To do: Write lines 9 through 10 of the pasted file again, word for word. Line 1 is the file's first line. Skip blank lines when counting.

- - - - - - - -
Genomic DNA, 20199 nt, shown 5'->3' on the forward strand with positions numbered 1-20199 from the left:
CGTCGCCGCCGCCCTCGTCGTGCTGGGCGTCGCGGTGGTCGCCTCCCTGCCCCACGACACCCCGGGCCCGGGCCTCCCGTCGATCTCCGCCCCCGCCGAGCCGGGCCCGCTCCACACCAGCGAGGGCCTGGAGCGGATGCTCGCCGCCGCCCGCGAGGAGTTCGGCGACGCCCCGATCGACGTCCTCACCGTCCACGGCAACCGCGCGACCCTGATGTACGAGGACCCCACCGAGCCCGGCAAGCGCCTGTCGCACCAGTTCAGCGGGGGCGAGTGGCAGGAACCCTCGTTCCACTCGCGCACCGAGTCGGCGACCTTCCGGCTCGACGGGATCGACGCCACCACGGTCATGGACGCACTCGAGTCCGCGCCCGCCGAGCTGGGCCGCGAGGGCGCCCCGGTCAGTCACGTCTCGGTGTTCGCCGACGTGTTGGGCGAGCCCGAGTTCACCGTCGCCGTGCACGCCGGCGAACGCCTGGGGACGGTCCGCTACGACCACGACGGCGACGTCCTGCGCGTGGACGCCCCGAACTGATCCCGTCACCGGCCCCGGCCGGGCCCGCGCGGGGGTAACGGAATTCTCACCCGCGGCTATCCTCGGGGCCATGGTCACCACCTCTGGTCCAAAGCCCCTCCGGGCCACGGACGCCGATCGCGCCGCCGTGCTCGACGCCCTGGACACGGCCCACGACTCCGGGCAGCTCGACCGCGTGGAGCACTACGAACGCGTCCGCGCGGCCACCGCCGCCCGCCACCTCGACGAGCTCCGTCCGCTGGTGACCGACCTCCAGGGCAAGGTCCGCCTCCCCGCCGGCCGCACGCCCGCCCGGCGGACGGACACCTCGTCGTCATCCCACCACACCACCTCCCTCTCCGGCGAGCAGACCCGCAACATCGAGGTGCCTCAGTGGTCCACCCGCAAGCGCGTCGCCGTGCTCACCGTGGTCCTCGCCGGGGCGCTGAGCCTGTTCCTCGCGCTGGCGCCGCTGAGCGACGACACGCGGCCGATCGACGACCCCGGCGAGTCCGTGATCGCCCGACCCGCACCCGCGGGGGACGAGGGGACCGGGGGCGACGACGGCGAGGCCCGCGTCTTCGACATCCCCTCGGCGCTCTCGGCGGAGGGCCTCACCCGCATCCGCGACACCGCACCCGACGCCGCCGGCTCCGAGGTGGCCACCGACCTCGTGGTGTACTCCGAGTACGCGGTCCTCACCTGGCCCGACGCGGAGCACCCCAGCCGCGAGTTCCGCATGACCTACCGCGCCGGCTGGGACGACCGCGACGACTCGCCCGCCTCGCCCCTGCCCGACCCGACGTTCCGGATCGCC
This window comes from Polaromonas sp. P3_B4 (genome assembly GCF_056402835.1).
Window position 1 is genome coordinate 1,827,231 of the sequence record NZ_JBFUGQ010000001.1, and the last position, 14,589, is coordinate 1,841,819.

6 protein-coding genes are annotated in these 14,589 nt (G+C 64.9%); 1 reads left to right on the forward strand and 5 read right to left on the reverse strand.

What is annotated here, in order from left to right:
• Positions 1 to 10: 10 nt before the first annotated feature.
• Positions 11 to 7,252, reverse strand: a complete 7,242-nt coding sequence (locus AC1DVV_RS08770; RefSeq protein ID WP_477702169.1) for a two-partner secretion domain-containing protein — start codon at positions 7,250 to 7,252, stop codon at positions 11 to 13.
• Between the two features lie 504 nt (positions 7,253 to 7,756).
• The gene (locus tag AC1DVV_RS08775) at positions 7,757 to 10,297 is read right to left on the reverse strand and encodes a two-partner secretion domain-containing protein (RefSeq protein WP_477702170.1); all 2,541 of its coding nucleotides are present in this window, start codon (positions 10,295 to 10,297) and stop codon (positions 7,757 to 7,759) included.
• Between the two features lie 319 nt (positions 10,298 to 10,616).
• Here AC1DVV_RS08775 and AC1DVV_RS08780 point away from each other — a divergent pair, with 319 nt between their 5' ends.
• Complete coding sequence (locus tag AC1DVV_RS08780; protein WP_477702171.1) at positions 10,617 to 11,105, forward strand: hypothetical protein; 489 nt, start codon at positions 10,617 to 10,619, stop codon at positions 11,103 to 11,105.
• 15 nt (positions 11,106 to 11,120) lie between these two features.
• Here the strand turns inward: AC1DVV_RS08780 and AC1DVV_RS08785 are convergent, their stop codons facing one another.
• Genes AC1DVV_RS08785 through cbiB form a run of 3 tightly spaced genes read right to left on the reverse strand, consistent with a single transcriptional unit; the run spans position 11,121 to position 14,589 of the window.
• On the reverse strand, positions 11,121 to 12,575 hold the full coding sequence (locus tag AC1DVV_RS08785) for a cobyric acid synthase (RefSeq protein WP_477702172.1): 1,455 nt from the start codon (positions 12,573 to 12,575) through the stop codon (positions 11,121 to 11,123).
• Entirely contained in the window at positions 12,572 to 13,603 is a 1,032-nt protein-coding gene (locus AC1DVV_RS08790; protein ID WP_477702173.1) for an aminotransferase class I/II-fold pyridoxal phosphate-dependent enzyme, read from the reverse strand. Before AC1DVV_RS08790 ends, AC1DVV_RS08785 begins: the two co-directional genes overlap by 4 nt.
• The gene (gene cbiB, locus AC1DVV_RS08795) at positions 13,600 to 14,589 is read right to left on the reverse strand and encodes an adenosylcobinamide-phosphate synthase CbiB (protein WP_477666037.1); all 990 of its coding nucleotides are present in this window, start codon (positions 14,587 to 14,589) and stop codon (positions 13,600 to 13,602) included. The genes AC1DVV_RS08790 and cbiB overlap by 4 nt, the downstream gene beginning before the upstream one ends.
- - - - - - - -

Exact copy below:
• Between the two features lie 504 nt (positions 7,253 to 7,756).
• The gene (locus tag AC1DVV_RS08775) at positions 7,757 to 10,297 is read right to left on the reverse strand and encodes a two-partner secretion domain-containing protein (RefSeq protein WP_477702170.1); all 2,541 of its coding nucleotides are present in this window, start codon (positions 10,295 to 10,297) and stop codon (positions 7,757 to 7,759) included.